Like every world’s fair, the Yukon-Pacific Exposition boasted significant displays from around the globe under the auspice of expanding scientific knowledge, broadening commercial ties, and extending a friendly exchange of cultural ideas. The fair lasted from June to October 1909. It was a sight that over three million visitors traveled from far and wide to see. The midway, called the Pay Streak, was nestled in the University of Washington campus in Seattle, surrounded by trees and paths. The beautiful buildings and fountain at the heart of the fair would remain a part of the campus for decades to come. One building in particular concealed a secret entryway into the fair, though.
In the playful spirit of goodwill that surrounded the fair, officials and guards were initially blind to the “mystery of the muddy shoulders” that had afflicted some of the fairgoers during the first weeks of July. They saw men of all classes emerging from trails with mud on their shoulders. Guards knew there must be a way that people were getting into the fair for free. An estimated $100 a day was lost due to skirted entrance costs. That was a lot of money back then! With all fences in good condition, the guards looked for other possible entrances.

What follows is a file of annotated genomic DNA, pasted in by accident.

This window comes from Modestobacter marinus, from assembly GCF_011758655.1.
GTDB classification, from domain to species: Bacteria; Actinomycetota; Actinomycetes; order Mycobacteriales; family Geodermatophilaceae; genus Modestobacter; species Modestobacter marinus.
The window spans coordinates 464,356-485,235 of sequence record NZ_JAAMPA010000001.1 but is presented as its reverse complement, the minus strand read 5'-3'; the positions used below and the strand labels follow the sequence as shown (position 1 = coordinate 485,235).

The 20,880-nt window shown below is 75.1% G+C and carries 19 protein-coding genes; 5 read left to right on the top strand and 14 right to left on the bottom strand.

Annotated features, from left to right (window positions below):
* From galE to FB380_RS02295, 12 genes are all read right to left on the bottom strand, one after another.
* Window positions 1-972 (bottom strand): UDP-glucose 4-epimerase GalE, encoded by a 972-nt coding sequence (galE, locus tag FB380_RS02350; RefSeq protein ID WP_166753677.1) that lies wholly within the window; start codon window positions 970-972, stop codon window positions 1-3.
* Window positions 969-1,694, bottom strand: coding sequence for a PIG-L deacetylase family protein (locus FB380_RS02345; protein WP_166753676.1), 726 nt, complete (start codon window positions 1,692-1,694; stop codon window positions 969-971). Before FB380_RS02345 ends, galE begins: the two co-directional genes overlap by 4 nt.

As it turns out, they sneaky visitors had found unattended underground paths to the fair. Six men snuck in through a nearly completed sewer tunnel under the Hoo Hoo House, which was an exhibit house built by the fraternal order of lumberjacks called the International Concatenated Order of Hoo Hoo. It was the perfect entrance to the fair, sans the ticket fee. The young men were caught only after a guard had followed a worn trail to a manhole cover that led to the tunnel. Stationing police near the manhole cover, the six young men were caught and held until later that night when they were released with a sharp warning!
After that incident, two more tunnel entrances were found. It is thought that word of mouth spread this secret access point to would-be fairgoers. All illicit entries were secured, but only after an estimated 2,000 men entered the fair unlawfully. No women were reported to have used the tunnel or to have had muddy shoulders.